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This document gives a brief introduction to the caching
mechanisms in the sunrpc layer that is used, in particular,
for NFS authentication.
The caching replaces the old exports table and allows for
a wide variety of values to be caches.
There are a number of caches that are similar in structure though
quite possibly very different in content and use. There is a corpus
of common code for managing these caches.
Examples of caches that are likely to be needed are:
- mapping from IP address to client name
- mapping from client name and filesystem to export options
- mapping from UID to list of GIDs, to work around NFS's limitation
of 16 gids.
- mappings between local UID/GID and remote UID/GID for sites that
do not have uniform uid assignment
- mapping from network identify to public key for crypto authentication.
The common code handles such things as:
- general cache lookup with correct locking
- supporting 'NEGATIVE' as well as positive entries
- allowing an EXPIRED time on cache items, and removing
items after they expire, and are no longe in-use.
Future code extensions are expect to handle
- making requests to user-space to fill in cache entries
- allowing user-space to directly set entries in the cache
- delaying RPC requests that depend on as-yet incomplete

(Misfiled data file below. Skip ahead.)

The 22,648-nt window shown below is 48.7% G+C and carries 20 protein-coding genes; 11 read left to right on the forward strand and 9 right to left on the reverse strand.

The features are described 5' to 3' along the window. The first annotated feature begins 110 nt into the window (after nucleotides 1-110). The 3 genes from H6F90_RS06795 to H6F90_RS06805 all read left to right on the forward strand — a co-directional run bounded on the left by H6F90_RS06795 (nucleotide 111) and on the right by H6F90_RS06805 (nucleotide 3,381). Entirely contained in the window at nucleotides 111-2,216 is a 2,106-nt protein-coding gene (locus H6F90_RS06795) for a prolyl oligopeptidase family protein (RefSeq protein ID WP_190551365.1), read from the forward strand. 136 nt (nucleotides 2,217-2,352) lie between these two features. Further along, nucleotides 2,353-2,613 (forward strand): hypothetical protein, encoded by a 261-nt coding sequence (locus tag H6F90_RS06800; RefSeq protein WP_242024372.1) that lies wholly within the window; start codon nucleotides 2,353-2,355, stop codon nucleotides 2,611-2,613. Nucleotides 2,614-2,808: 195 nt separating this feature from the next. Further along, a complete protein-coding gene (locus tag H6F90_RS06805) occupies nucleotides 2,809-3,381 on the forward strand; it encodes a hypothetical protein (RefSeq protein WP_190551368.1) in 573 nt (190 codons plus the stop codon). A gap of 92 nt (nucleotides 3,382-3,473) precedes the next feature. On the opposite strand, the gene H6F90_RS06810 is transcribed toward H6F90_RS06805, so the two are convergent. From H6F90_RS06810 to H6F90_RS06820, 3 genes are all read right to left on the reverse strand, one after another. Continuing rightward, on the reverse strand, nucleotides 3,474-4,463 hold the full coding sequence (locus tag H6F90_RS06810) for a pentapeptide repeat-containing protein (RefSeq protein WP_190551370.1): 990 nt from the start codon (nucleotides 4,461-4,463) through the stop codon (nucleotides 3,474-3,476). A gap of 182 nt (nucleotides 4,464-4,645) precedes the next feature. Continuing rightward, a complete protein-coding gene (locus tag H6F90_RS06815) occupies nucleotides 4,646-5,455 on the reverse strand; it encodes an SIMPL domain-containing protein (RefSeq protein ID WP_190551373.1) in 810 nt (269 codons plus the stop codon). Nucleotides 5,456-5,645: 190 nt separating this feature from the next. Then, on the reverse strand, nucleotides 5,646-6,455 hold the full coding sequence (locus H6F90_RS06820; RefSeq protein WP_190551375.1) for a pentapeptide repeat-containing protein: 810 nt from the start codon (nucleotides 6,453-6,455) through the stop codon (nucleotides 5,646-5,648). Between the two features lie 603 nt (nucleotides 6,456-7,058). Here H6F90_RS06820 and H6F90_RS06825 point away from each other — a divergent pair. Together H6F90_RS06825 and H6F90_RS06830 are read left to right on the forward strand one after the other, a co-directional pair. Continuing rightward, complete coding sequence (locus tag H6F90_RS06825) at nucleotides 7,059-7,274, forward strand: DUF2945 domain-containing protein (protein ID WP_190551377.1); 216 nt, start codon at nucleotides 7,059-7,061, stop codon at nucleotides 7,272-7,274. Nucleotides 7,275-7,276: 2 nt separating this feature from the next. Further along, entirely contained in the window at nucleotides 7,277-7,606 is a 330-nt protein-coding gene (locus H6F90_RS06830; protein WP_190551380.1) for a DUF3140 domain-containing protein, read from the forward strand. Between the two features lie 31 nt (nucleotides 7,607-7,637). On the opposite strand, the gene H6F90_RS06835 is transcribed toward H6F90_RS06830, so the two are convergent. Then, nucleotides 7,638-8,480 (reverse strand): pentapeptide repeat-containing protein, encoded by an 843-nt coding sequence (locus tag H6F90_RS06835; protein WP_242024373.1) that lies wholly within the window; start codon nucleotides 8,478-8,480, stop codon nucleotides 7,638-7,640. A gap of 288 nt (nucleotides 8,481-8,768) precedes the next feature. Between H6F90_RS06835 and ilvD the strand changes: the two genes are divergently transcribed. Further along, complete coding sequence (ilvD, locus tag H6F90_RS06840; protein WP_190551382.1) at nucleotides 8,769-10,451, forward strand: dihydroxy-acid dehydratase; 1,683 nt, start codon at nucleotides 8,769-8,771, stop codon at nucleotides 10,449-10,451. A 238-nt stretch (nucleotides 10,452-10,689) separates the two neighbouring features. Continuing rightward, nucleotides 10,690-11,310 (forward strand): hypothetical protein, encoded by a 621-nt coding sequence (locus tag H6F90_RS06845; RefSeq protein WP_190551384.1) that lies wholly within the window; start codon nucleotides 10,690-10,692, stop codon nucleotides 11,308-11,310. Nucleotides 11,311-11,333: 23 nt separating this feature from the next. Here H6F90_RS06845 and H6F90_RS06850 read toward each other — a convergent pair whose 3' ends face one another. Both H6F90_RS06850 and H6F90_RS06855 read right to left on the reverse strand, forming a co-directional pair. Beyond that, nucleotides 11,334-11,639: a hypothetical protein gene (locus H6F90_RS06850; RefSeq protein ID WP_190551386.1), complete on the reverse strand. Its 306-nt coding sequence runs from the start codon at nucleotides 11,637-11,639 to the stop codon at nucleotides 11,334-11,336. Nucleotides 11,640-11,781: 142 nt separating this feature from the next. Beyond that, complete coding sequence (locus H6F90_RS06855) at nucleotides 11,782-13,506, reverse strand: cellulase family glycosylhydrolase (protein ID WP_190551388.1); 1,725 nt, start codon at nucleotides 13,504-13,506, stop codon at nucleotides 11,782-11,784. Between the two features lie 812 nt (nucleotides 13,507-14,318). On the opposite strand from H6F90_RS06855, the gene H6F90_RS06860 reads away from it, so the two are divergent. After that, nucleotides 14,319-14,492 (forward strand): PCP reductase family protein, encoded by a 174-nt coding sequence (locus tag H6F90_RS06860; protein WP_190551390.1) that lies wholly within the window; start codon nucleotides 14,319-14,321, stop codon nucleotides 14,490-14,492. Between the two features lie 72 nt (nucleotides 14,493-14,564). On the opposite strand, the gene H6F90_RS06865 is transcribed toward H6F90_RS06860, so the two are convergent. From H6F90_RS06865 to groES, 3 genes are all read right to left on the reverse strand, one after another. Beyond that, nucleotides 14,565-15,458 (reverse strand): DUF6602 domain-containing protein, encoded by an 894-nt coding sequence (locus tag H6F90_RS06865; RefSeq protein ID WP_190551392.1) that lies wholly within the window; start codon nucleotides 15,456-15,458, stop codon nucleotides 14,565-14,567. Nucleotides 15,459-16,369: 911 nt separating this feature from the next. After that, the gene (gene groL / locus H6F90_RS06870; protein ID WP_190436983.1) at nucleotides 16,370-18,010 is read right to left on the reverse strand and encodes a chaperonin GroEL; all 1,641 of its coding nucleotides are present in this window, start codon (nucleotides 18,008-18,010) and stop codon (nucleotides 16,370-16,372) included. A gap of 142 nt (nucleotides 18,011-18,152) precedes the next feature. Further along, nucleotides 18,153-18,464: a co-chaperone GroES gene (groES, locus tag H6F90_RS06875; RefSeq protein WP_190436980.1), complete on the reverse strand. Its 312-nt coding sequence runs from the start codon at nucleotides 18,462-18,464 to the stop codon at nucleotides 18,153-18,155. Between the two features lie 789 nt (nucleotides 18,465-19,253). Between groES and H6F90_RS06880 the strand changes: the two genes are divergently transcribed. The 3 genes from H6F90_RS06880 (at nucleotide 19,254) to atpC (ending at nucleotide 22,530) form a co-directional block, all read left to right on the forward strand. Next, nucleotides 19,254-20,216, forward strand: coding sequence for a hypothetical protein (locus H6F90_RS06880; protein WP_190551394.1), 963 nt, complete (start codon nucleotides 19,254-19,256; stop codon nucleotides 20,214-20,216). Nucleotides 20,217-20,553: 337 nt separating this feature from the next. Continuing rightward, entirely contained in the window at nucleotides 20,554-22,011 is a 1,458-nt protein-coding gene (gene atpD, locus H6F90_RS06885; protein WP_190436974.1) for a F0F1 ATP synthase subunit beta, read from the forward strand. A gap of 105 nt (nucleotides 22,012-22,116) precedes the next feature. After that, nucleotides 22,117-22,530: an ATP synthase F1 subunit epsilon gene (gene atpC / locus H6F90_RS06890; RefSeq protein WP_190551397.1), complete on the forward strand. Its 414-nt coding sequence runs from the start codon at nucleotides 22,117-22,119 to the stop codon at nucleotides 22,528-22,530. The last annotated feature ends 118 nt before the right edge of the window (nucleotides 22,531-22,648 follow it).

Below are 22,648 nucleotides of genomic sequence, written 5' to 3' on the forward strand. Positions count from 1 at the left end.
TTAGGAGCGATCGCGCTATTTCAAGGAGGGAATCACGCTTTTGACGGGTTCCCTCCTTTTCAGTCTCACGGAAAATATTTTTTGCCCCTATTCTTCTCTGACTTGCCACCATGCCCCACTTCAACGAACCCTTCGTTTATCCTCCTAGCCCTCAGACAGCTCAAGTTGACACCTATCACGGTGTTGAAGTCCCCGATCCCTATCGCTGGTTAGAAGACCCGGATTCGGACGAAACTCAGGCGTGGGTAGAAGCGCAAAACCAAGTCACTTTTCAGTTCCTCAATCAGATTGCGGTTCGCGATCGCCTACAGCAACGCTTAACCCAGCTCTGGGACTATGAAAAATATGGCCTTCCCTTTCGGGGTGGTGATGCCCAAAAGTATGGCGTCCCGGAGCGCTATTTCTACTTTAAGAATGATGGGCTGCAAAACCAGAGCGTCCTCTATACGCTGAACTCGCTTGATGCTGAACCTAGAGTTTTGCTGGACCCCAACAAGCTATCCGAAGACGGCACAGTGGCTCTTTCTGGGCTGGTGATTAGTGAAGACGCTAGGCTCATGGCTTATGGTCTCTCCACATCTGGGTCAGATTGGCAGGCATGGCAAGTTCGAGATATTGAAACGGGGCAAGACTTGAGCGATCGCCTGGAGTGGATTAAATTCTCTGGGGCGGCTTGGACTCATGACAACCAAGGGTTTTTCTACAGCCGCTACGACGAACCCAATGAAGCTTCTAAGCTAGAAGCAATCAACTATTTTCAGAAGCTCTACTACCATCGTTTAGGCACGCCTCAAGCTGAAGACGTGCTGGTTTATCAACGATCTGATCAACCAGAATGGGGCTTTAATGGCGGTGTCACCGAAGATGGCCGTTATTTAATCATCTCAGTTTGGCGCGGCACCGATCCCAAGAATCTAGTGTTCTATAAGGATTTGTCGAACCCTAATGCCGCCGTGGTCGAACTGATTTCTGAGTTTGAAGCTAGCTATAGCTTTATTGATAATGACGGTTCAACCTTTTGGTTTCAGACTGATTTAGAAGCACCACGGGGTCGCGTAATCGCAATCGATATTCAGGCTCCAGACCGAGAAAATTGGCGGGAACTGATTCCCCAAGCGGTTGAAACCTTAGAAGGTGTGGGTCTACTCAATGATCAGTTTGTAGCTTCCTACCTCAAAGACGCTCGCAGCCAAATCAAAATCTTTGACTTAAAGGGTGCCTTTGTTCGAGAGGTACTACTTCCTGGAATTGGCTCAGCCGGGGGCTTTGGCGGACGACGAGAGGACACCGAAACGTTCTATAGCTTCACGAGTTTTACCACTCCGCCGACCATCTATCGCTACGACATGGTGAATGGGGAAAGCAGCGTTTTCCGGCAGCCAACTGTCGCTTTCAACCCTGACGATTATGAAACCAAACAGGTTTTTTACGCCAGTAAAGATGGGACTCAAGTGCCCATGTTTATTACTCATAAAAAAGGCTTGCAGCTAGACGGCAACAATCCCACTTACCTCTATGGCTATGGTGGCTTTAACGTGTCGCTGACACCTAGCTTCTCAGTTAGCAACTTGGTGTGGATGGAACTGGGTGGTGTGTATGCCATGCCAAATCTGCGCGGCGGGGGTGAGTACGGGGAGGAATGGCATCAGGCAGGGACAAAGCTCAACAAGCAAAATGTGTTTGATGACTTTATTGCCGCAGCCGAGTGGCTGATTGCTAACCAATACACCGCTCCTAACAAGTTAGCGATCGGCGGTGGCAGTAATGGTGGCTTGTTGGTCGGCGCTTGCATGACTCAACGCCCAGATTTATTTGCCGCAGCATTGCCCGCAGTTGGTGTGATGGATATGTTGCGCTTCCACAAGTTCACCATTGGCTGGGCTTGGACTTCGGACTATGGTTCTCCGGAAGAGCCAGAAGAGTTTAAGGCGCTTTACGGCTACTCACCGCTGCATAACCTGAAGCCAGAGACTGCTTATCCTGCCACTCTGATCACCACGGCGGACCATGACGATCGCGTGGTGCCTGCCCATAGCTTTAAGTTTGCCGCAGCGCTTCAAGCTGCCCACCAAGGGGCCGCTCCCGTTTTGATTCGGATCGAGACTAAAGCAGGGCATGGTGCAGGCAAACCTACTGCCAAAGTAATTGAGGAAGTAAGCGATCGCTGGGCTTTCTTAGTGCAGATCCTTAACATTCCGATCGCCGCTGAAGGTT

cache entries, and replaying those requests when the cache entry
is complete.
- maintaining last-access times on cache entries
- clean out old entries when the caches become full
The code for performing a cache lookup is also common, but in the form
of a template. i.e. a #define.
Each cache defines a lookup function by using the DefineCacheLookup
macro, or the simpler DefineSimpleCacheLookup macro
Creating a Cache
1/ A cache needs a datum to cache. This is in the form of a
structure definition that must contain a
struct cache_head
as an element, usually the first.
It will also contain a key and some content.
Each cache element is reference counted and contains
expiry and update times for use in cache management.
2/ A cache needs a "cache_detail" structure that
describes the cache. This stores the hash table, and some
parameters for cache management.
3/ A cache needs a lookup function. This is created using
the DefineCacheLookup macro. This lookup function is used both
to find entries and to update entries. The normal mode for
updating an entry is to replace the old entry with a new
entry. However it is possible to allow update-in-place
for those caches where it makes sense (no atomicity issues
or indirect reference counting issue)
4/ A cache needs to be registered using cache_register(). This
includes in on a list of caches that will be regularly
cleaned to discard old data. For this to work, some
thread must periodically call cache_clean
Using a cache
To find a value in a cache, call the lookup function passing it a the
datum which contains key, and possibly content, and a flag saying
whether to update the cache with new data from the datum. Depending
on how the cache lookup function was defined, it may take an extra
argument to identify the particular cache in question.
Except in cases of kmalloc failure, the lookup function
will return a new datum which will store the key and
may contain valid content, or may not.
This datum is typically passed to cache_check which determines the
validity of the datum and may later initiate an upcall to fill
in the data.
cache_check can be passed a "struct cache_req *". This structure is